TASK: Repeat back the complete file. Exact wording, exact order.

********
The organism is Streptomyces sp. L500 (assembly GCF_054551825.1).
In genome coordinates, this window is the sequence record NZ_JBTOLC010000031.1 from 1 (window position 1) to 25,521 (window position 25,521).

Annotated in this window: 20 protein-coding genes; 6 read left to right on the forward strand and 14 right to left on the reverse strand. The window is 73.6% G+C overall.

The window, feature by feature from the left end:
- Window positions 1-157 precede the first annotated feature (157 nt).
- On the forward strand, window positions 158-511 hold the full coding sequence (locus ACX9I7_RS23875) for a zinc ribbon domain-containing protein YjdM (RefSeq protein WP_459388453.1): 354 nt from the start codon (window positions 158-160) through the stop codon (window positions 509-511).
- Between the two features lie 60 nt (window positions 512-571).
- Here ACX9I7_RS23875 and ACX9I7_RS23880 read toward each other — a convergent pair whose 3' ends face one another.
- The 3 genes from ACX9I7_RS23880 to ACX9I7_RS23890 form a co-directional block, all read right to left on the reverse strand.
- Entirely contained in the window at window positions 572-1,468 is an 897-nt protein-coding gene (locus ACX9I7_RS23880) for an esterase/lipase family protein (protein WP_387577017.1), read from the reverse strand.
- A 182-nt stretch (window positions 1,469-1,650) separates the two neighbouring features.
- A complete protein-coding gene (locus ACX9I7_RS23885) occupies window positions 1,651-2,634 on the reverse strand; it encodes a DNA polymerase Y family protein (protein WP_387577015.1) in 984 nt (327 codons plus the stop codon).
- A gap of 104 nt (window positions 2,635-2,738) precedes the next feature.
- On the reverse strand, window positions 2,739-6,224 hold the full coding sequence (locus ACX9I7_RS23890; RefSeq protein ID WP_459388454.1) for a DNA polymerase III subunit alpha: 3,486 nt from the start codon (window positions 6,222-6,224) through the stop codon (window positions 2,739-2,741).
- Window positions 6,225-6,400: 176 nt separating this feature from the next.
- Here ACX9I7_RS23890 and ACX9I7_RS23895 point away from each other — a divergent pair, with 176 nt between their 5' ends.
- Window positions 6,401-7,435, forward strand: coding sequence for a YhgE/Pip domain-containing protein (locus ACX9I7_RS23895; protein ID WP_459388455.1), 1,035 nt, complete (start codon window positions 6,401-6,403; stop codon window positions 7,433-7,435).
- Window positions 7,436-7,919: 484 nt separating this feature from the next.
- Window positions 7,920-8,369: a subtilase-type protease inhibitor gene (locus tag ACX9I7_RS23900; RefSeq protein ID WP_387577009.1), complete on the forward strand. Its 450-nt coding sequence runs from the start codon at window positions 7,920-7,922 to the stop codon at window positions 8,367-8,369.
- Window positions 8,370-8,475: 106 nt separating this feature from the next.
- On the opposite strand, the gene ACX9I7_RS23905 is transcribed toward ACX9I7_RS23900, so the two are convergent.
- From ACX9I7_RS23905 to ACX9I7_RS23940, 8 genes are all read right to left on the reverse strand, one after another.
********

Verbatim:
The organism is Streptomyces sp. L500 (assembly GCF_054551825.1).
In genome coordinates, this window is the sequence record NZ_JBTOLC010000031.1 from 1 (window position 1) to 25,521 (window position 25,521).

Annotated in this window: 20 protein-coding genes; 6 read left to right on the forward strand and 14 right to left on the reverse strand. The window is 73.6% G+C overall.

The window, feature by feature from the left end:
- Window positions 1-157 precede the first annotated feature (157 nt).
- On the forward strand, window positions 158-511 hold the full coding sequence (locus ACX9I7_RS23875) for a zinc ribbon domain-containing protein YjdM (RefSeq protein WP_459388453.1): 354 nt from the start codon (window positions 158-160) through the stop codon (window positions 509-511).
- Between the two features lie 60 nt (window positions 512-571).
- Here ACX9I7_RS23875 and ACX9I7_RS23880 read toward each other — a convergent pair whose 3' ends face one another.
- The 3 genes from ACX9I7_RS23880 to ACX9I7_RS23890 form a co-directional block, all read right to left on the reverse strand.
- Entirely contained in the window at window positions 572-1,468 is an 897-nt protein-coding gene (locus ACX9I7_RS23880) for an esterase/lipase family protein (protein WP_387577017.1), read from the reverse strand.
- A 182-nt stretch (window positions 1,469-1,650) separates the two neighbouring features.
- A complete protein-coding gene (locus ACX9I7_RS23885) occupies window positions 1,651-2,634 on the reverse strand; it encodes a DNA polymerase Y family protein (protein WP_387577015.1) in 984 nt (327 codons plus the stop codon).
- A gap of 104 nt (window positions 2,635-2,738) precedes the next feature.
- On the reverse strand, window positions 2,739-6,224 hold the full coding sequence (locus ACX9I7_RS23890; RefSeq protein ID WP_459388454.1) for a DNA polymerase III subunit alpha: 3,486 nt from the start codon (window positions 6,222-6,224) through the stop codon (window positions 2,739-2,741).
- Window positions 6,225-6,400: 176 nt separating this feature from the next.
- Here ACX9I7_RS23890 and ACX9I7_RS23895 point away from each other — a divergent pair, with 176 nt between their 5' ends.
- Window positions 6,401-7,435, forward strand: coding sequence for a YhgE/Pip domain-containing protein (locus ACX9I7_RS23895; protein ID WP_459388455.1), 1,035 nt, complete (start codon window positions 6,401-6,403; stop codon window positions 7,433-7,435).
- Window positions 7,436-7,919: 484 nt separating this feature from the next.
- Window positions 7,920-8,369: a subtilase-type protease inhibitor gene (locus tag ACX9I7_RS23900; RefSeq protein ID WP_387577009.1), complete on the forward strand. Its 450-nt coding sequence runs from the start codon at window positions 7,920-7,922 to the stop codon at window positions 8,367-8,369.
- Window positions 8,370-8,475: 106 nt separating this feature from the next.
- On the opposite strand, the gene ACX9I7_RS23905 is transcribed toward ACX9I7_RS23900, so the two are convergent.
- From ACX9I7_RS23905 to ACX9I7_RS23940, 8 genes are all read right to left on the reverse strand, one after another.